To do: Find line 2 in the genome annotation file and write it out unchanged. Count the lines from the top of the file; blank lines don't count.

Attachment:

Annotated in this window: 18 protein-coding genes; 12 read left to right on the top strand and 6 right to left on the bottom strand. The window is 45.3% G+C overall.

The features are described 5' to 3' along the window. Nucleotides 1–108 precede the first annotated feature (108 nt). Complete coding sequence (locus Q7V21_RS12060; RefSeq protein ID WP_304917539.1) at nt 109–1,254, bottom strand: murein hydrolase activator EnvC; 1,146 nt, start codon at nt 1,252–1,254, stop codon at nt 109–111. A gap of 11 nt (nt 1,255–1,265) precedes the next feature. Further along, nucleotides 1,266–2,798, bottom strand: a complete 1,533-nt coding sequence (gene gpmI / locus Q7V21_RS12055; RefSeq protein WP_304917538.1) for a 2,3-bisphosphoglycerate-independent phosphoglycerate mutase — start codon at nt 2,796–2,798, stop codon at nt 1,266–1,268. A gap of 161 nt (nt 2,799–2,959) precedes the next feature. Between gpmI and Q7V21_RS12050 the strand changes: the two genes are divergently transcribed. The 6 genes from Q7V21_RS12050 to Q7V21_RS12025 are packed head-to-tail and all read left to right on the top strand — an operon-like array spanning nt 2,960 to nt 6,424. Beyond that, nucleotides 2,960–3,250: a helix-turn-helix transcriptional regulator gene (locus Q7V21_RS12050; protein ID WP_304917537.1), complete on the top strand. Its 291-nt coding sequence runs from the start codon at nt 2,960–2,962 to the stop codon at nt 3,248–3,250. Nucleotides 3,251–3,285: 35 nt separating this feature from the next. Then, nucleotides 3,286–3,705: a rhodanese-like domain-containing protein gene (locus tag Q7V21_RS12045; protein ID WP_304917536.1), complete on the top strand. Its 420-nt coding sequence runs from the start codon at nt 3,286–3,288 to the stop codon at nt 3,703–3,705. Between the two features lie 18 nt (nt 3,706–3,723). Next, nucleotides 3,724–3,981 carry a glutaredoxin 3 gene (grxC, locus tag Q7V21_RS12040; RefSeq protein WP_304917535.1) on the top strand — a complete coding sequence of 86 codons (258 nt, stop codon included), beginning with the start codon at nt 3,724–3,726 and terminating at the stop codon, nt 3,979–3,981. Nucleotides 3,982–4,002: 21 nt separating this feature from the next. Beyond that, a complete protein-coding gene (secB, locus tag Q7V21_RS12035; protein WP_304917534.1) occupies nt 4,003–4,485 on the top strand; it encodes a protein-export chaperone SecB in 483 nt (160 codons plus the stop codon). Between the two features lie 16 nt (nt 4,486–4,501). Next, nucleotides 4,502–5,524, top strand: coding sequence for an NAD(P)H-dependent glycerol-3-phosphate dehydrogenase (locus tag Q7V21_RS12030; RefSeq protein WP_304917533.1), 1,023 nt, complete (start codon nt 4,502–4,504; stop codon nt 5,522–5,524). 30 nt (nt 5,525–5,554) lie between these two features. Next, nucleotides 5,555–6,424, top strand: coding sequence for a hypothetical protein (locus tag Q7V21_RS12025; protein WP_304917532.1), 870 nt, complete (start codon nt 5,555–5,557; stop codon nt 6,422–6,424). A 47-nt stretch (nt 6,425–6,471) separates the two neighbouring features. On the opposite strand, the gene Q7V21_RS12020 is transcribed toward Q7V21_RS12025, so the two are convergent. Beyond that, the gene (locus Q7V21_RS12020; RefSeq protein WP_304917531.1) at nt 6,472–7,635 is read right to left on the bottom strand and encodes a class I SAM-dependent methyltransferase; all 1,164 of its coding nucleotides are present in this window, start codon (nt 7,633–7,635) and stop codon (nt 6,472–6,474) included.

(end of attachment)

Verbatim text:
The features are described 5' to 3' along the window. Nucleotides 1–108 precede the first annotated feature (108 nt). Complete coding sequence (locus Q7V21_RS12060; RefSeq protein ID WP_304917539.1) at nt 109–1,254, bottom strand: murein hydrolase activator EnvC; 1,146 nt, start codon at nt 1,252–1,254, stop codon at nt 109–111. A gap of 11 nt (nt 1,255–1,265) precedes the next feature. Further along, nucleotides 1,266–2,798, bottom strand: a complete 1,533-nt coding sequence (gene gpmI / locus Q7V21_RS12055; RefSeq protein WP_304917538.1) for a 2,3-bisphosphoglycerate-independent phosphoglycerate mutase — start codon at nt 2,796–2,798, stop codon at nt 1,266–1,268. A gap of 161 nt (nt 2,799–2,959) precedes the next feature. Between gpmI and Q7V21_RS12050 the strand changes: the two genes are divergently transcribed. The 6 genes from Q7V21_RS12050 to Q7V21_RS12025 are packed head-to-tail and all read left to right on the top strand — an operon-like array spanning nt 2,960 to nt 6,424. Beyond that, nucleotides 2,960–3,250: a helix-turn-helix transcriptional regulator gene (locus Q7V21_RS12050; protein ID WP_304917537.1), complete on the top strand. Its 291-nt coding sequence runs from the start codon at nt 2,960–2,962 to the stop codon at nt 3,248–3,250. Nucleotides 3,251–3,285: 35 nt separating this feature from the next. Then, nucleotides 3,286–3,705: a rhodanese-like domain-containing protein gene (locus tag Q7V21_RS12045; protein ID WP_304917536.1), complete on the top strand. Its 420-nt coding sequence runs from the start codon at nt 3,286–3,288 to the stop codon at nt 3,703–3,705. Between the two features lie 18 nt (nt 3,706–3,723). Next, nucleotides 3,724–3,981 carry a glutaredoxin 3 gene (grxC, locus tag Q7V21_RS12040; RefSeq protein WP_304917535.1) on the top strand — a complete coding sequence of 86 codons (258 nt, stop codon included), beginning with the start codon at nt 3,724–3,726 and terminating at the stop codon, nt 3,979–3,981. Nucleotides 3,982–4,002: 21 nt separating this feature from the next. Beyond that, a complete protein-coding gene (secB, locus tag Q7V21_RS12035; protein WP_304917534.1) occupies nt 4,003–4,485 on the top strand; it encodes a protein-export chaperone SecB in 483 nt (160 codons plus the stop codon). Between the two features lie 16 nt (nt 4,486–4,501). Next, nucleotides 4,502–5,524, top strand: coding sequence for an NAD(P)H-dependent glycerol-3-phosphate dehydrogenase (locus tag Q7V21_RS12030; RefSeq protein WP_304917533.1), 1,023 nt, complete (start codon nt 4,502–4,504; stop codon nt 5,522–5,524). 30 nt (nt 5,525–5,554) lie between these two features. Next, nucleotides 5,555–6,424, top strand: coding sequence for a hypothetical protein (locus tag Q7V21_RS12025; protein WP_304917532.1), 870 nt, complete (start codon nt 5,555–5,557; stop codon nt 6,422–6,424). A 47-nt stretch (nt 6,425–6,471) separates the two neighbouring features. On the opposite strand, the gene Q7V21_RS12020 is transcribed toward Q7V21_RS12025, so the two are convergent. Beyond that, the gene (locus Q7V21_RS12020; RefSeq protein WP_304917531.1) at nt 6,472–7,635 is read right to left on the bottom strand and encodes a class I SAM-dependent methyltransferase; all 1,164 of its coding nucleotides are present in this window, start codon (nt 7,633–7,635) and stop codon (nt 6,472–6,474) included.